Metropolitan areas are driving the rise of intelligent city infrastructure
What is a Smart City?
A smart city is an urban development concept that integrates information and communication technology (ICT), sensors, the Internet of Things (IoT) and big data to provide city infrastructure that can communicate with – and improve the efficiency of – intelligent objects, such as vehicles, and assets, including the information systems of transportation systems, public offices (hospitals, power plants, networks, etc.) and other community services.
Smart Urban Development
The European Union has developed a strategy for promoting smart urban growth for its metropolitan areas as part of its Digital Agenda. The EU is currently implementing smart city technology projects in Amsterdam, Barcelona, Madrid and Stockholm. The most advanced cities in terms of sensor technology applications include: Barcelona, London, Madrid, Oslo and Stockholm, in Europe, and New York, San Francisco and Singapore, further afield.
Globally, it is estimated that the global market for smart urban services will reach a staggering $400 billion per year by 2020, according to the Unacast Proximity Report.
Global Smart Cities
The report, which analyses the fifty smartest global cities in the fourth trimester of 2016, bases its findings on the use of proximity sensors, the type of sensor used, for example, to determine whether a parking place is free or to monitor the flow of traffic.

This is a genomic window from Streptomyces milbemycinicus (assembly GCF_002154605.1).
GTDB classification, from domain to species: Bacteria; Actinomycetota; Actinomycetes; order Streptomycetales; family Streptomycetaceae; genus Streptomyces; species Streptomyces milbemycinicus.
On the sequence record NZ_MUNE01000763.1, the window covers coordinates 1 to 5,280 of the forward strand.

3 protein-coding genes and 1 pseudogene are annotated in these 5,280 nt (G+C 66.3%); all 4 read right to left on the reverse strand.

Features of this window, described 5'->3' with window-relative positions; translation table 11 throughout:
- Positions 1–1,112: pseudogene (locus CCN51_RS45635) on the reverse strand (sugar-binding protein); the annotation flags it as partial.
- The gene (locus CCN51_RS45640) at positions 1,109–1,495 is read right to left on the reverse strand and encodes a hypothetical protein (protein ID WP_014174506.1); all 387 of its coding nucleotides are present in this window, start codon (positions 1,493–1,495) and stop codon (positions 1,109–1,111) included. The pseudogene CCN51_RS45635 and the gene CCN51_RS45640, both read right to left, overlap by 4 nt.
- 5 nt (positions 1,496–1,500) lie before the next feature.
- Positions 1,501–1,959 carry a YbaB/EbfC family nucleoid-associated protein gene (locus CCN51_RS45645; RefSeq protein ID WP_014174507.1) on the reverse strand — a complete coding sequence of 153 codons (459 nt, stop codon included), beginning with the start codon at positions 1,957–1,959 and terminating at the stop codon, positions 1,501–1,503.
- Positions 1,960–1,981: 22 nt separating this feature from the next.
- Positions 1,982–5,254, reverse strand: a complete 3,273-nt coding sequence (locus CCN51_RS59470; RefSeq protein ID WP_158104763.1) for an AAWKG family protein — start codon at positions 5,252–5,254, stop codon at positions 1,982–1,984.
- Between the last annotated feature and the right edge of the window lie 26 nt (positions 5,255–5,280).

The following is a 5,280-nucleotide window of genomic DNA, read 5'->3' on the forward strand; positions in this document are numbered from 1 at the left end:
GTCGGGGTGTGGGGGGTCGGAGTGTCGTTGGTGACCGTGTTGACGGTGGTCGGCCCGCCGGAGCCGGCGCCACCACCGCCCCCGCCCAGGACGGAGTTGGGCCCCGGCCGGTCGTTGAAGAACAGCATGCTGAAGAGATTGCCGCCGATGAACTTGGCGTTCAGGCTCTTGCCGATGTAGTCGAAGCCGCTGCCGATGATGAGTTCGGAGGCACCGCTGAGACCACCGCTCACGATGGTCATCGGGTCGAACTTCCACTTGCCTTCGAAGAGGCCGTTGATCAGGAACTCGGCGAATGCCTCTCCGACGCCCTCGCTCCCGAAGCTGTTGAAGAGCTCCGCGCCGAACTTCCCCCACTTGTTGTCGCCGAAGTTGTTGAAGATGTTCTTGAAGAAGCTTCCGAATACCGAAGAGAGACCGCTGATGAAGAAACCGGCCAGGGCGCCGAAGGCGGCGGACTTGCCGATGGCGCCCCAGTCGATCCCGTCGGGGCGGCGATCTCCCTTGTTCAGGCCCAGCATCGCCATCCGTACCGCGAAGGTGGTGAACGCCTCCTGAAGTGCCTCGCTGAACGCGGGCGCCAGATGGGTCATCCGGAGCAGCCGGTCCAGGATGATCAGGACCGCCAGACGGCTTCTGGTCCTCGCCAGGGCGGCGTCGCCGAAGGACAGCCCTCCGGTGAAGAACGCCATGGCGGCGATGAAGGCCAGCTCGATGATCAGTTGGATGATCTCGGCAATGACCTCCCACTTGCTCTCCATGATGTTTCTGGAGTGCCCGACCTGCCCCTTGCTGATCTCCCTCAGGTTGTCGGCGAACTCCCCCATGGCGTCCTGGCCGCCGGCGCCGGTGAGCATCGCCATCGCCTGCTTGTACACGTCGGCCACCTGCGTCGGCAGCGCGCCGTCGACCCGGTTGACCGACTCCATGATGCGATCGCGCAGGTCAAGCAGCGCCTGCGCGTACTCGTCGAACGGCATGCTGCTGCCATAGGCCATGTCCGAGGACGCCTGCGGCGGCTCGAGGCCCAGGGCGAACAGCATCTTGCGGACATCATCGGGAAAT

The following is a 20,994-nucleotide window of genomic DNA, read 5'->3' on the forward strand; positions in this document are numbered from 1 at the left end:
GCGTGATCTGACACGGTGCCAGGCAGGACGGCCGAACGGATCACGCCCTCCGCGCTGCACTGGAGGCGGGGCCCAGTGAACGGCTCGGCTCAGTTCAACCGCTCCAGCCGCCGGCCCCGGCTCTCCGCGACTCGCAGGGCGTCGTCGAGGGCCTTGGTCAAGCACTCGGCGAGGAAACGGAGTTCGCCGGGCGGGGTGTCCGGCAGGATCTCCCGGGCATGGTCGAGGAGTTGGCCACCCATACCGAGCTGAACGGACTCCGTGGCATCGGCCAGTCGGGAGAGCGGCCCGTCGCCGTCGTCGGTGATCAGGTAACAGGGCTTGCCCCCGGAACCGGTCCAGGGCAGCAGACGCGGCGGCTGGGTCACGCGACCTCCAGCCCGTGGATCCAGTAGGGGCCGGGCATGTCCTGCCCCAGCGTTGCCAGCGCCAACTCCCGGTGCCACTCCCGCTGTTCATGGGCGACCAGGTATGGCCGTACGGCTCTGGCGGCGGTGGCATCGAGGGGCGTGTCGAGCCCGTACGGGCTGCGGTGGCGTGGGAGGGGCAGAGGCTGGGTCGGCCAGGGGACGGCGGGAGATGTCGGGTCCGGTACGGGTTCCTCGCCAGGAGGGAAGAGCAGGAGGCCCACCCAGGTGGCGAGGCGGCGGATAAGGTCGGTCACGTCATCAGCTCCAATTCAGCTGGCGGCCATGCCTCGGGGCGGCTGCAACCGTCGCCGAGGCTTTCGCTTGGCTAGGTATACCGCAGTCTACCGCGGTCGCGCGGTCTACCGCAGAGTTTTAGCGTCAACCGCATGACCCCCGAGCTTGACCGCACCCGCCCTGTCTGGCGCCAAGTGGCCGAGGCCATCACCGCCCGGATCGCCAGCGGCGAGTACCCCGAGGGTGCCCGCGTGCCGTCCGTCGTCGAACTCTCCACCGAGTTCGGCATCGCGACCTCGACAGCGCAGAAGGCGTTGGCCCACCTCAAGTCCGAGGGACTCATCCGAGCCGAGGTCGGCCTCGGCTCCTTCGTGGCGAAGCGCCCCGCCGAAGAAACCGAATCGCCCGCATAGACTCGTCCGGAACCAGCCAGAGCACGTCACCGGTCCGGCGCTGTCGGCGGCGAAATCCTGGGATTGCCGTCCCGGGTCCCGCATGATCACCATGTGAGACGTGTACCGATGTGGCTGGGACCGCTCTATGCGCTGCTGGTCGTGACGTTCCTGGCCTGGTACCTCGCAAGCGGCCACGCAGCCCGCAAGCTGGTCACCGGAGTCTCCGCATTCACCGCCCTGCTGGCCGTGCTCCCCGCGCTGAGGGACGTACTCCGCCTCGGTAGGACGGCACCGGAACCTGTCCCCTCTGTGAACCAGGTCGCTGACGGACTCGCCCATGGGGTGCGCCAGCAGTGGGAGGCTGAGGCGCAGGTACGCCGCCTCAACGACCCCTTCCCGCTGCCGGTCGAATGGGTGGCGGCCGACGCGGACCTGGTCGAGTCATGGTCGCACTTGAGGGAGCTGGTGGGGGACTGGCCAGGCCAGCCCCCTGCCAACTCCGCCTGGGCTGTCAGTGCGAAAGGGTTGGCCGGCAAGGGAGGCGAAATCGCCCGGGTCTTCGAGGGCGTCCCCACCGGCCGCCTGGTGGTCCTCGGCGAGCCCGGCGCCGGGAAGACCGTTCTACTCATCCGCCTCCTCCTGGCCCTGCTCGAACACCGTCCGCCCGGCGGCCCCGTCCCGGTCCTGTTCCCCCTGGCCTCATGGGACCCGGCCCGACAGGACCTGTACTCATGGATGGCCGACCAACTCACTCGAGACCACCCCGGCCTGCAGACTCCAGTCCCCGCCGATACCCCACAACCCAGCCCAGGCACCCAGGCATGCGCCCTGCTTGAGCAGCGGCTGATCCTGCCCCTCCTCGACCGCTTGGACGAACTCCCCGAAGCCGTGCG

According to the report, there currently are 13,074,000 sensors installed in these cities, subdivided as follows: beacon sensors (61%), NFC sensors (16%) and Wi-Fi hotspots (22%), an 11% increase over the previous trimester. Moreover, between 2014 and 2016, the market for smart city technology increased from 8.8 to 12.1 billion euro.
The technologically advanced city-state of Singapore boasts a large number of video cameras and sensors used to analyse traffic congestion and crowd density, which provide data that can be used by the government to improve public transport, especially at peak travel times.
Barcelona has installed LED lighting that reduces power consumption and sensors to regulate irrigation based on real-time weather reports to reduce water waste.
New York has started implementing a city-wide high-speed broadband system that will be completed by 2025 and that will allow the city to monitor data ranging from air quality to traffic congestion and energy consumption.
Similarly, the London Council is monitoring traffic congestion and parking availability and has provided this data to start-ups to catalyse the development of new systems.
San Francisco has created smart parking systems that provide incentives to frequent users.
The Future of Smart Cities
However, the potential and scope of smart city infrastructure is far greater and will truly revolutionise cities around the world.
As we stand on the verge of a future dominated by artificial intelligence platforms and universally networked devices, in which self-driving vehicles exchange information with smart city infrastructure and a myriad other systems and facilities are interconnected by the Internet of Things, projects are being developed to help visually-impaired citizens use public transport autonomously, provide real-time information and emergency alerts to all citizens, and improve quality of life in myriad ways.
Indeed, the applications in this field are virtually limitless. The rise of big data, ubiquitous connectivity and sentient devices based on artificial intelligence will revolutionise just about every area of human activity and interest. And very soon these pioneering efforts in smart urban development will be dwarfed by the services that lie just around the corner.
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